It’s been about 20 years since I’ve been focused on improving the quality of the food I eat – optimizing it for how it makes me feel, using it to manage various symptoms, and working to minimize toxins that I take in through my mouth. This is all very important!
But over the past few years, I’ve realized that food-related toxins are only a portion of the total toxic load we’re exposed to, and there are so many other non-food things I can focus on to minimize the toxins going into my body overall. There are often hundreds, if not thousands, of toxins lurking throughout our homes, and believe it or not, the things we breathe in and absorb through our skin do impact our health! It’s easy to think, “I’d never eat my laundry detergent, so I’m fine” … but you do breathe the fumes from it, and its residue and fragrances are on the clothes that are touching (and absorbed through) your skin constantly!
While I still know a lot more about food toxins than non-food toxins, and I’m still certainly on my journey alongside you all, I’m eager to share a few places we can all keep our eyes open for toxins at home. It’s not about throwing everything away today and never exposing yourself to a toxin again (that’s impossible) … it’s just about being aware and making gradual changes as you are ready. The good news is that our bodies are remarkably resilient, and one exposure (or dozens) will not cause a serious health issue. It’s all about the accumulation of exposures over time, and doing what we can to reduce that.
As I said, I’m on the journey with you – the products in my home probably look 70% different than they did a few years ago, but I’m still working and improving constantly! I hope you’ll join me after reading today’s blog post!
Are these toxins at home really dangerous?
When I talk to clients about reducing their toxic load, I frequently hear something like, “aren’t these things approved by the FDA?” And the answer is, like most things, “it’s complicated.” The FDA (food, water, drugs, cosmetics, and consumer products) and the EPA (chemicals in consumer products) both help out, but they both operate with several major limits:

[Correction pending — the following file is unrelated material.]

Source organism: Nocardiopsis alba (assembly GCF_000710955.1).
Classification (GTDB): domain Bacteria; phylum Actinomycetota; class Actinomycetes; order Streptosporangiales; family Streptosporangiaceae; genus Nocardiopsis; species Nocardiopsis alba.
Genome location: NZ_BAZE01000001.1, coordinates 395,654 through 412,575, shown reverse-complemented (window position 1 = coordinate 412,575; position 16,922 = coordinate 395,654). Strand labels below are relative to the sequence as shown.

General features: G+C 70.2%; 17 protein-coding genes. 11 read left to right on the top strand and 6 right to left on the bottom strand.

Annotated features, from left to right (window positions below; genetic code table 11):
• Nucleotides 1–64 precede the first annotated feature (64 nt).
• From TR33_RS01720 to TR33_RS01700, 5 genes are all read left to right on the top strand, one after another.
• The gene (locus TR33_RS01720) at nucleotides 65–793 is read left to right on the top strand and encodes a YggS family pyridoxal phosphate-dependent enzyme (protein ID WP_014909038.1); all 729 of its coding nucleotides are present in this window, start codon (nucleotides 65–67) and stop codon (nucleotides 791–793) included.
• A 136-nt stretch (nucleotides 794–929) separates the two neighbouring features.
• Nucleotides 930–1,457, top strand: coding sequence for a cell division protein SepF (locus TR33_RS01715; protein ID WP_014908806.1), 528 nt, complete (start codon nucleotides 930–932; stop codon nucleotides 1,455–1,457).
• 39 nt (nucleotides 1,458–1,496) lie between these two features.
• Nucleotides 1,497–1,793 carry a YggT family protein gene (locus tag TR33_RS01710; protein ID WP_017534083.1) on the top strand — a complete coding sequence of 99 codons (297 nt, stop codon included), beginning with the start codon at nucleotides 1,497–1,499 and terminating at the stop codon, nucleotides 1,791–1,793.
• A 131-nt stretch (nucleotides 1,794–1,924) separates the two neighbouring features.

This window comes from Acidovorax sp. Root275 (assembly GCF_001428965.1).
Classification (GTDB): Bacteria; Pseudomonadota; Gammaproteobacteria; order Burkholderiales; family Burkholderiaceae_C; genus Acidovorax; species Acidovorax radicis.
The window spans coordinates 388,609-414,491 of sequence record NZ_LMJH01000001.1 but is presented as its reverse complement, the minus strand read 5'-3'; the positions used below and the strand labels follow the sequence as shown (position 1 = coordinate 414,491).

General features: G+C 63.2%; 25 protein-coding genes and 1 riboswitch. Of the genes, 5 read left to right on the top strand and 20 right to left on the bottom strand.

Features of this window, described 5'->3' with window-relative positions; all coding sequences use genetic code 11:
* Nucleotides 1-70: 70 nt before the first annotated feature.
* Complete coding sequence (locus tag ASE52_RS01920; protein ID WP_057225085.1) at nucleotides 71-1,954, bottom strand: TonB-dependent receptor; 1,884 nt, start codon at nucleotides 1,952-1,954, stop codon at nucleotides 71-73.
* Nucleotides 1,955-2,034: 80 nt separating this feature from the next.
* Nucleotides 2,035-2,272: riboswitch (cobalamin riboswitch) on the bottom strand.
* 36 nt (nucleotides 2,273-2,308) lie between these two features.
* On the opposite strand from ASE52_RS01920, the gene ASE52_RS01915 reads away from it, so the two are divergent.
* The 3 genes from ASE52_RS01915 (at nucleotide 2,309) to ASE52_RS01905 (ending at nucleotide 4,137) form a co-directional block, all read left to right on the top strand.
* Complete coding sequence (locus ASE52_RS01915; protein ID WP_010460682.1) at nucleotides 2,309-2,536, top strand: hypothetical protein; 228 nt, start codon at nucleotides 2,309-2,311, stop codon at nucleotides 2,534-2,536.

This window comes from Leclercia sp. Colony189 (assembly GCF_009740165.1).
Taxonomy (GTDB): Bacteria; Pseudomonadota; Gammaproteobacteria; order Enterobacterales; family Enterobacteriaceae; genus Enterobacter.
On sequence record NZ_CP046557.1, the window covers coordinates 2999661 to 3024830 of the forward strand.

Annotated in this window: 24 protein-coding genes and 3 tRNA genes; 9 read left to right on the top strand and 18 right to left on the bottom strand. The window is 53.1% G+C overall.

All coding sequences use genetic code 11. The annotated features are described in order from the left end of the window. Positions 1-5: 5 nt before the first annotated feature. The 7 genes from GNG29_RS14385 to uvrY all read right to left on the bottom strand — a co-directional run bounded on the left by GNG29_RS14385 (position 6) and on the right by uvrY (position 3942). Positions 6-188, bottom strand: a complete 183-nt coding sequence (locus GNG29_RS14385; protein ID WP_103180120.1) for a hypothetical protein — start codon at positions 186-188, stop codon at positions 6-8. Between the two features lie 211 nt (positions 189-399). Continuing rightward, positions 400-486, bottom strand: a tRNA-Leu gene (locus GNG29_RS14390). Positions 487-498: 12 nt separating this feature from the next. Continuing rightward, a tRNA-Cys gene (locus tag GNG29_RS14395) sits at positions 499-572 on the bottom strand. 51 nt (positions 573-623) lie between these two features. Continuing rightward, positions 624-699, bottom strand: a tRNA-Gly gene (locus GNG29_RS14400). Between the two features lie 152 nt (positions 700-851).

- Chemicals are considered “safe” until proven otherwise (vs. in many other developed countries, where the chemicals have to be proven safe to be allowed on the market)
- Chemicals are tested in isolation, so when a limited exposure to one chemical is proven safe, that’s great … but it doesn’t consider the accumulation of the hundreds of toxins we get exposed to each day, all of which need to get processed by our liver, and the repeated usage of those chemicals over many years
- The government agencies count on product manufacturers to be self-policing and oftentimes leave the burden of responsibility on manufacturers, whose first priority is not always our overall toxic burden
The Environmental Working Group says bluntly, “U.S. law allows manufacturers of cleaning products to use almost any ingredient they wish, including known carcinogens and substances that can harm fetal and infant development. And the government doesn’t review the safety of products before they’re sold.”. Some of these substances are carcinogens (meaning they are linked to cancer development), endocrine disruptors (meaning they can disrupt hormone balance in the body), gut irritants (I talk a bit about the impact of toxins on our gut health here) and cite them as a reason we increasingly need probiotics here), and neurological irritants (meaning they can cause attention, memory, and behavior problems), among many others.